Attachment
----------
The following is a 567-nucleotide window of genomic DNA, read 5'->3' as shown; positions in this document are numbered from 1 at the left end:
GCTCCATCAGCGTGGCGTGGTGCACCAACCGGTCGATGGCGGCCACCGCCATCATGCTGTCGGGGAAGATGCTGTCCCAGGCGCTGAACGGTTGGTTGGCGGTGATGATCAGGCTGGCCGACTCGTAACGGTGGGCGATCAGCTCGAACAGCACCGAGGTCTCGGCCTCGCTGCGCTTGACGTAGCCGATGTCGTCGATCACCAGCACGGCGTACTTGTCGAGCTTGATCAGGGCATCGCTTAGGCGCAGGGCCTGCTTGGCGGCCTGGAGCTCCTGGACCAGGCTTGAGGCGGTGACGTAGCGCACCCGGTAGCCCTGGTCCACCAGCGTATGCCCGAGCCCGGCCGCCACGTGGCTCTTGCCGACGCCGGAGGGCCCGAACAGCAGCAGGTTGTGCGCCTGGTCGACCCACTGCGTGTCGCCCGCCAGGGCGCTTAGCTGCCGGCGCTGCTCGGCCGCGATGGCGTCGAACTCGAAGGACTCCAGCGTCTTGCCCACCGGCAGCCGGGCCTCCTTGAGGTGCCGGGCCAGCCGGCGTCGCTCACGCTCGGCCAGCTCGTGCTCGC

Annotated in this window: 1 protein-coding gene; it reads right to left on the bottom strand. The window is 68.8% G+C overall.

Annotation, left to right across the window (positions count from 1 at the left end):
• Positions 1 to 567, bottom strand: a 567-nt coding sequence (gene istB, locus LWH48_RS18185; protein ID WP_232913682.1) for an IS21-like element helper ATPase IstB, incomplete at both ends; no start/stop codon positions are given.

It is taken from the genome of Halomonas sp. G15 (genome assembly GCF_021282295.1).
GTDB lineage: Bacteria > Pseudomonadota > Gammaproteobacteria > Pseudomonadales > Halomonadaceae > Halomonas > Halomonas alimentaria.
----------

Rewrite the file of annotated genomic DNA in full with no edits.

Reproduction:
The following is a 567-nucleotide window of genomic DNA, read 5'->3' as shown; positions in this document are numbered from 1 at the left end:
GCTCCATCAGCGTGGCGTGGTGCACCAACCGGTCGATGGCGGCCACCGCCATCATGCTGTCGGGGAAGATGCTGTCCCAGGCGCTGAACGGTTGGTTGGCGGTGATGATCAGGCTGGCCGACTCGTAACGGTGGGCGATCAGCTCGAACAGCACCGAGGTCTCGGCCTCGCTGCGCTTGACGTAGCCGATGTCGTCGATCACCAGCACGGCGTACTTGTCGAGCTTGATCAGGGCATCGCTTAGGCGCAGGGCCTGCTTGGCGGCCTGGAGCTCCTGGACCAGGCTTGAGGCGGTGACGTAGCGCACCCGGTAGCCCTGGTCCACCAGCGTATGCCCGAGCCCGGCCGCCACGTGGCTCTTGCCGACGCCGGAGGGCCCGAACAGCAGCAGGTTGTGCGCCTGGTCGACCCACTGCGTGTCGCCCGCCAGGGCGCTTAGCTGCCGGCGCTGCTCGGCCGCGATGGCGTCGAACTCGAAGGACTCCAGCGTCTTGCCCACCGGCAGCCGGGCCTCCTTGAGGTGCCGGGCCAGCCGGCGTCGCTCACGCTCGGCCAGCTCGTGCTCGC

Annotated in this window: 1 protein-coding gene; it reads right to left on the bottom strand. The window is 68.8% G+C overall.

Annotation, left to right across the window (positions count from 1 at the left end):
• Positions 1 to 567, bottom strand: a 567-nt coding sequence (gene istB, locus LWH48_RS18185; protein ID WP_232913682.1) for an IS21-like element helper ATPase IstB, incomplete at both ends; no start/stop codon positions are given.

It is taken from the genome of Halomonas sp. G15 (genome assembly GCF_021282295.1).
GTDB lineage: Bacteria > Pseudomonadota > Gammaproteobacteria > Pseudomonadales > Halomonadaceae > Halomonas > Halomonas alimentaria.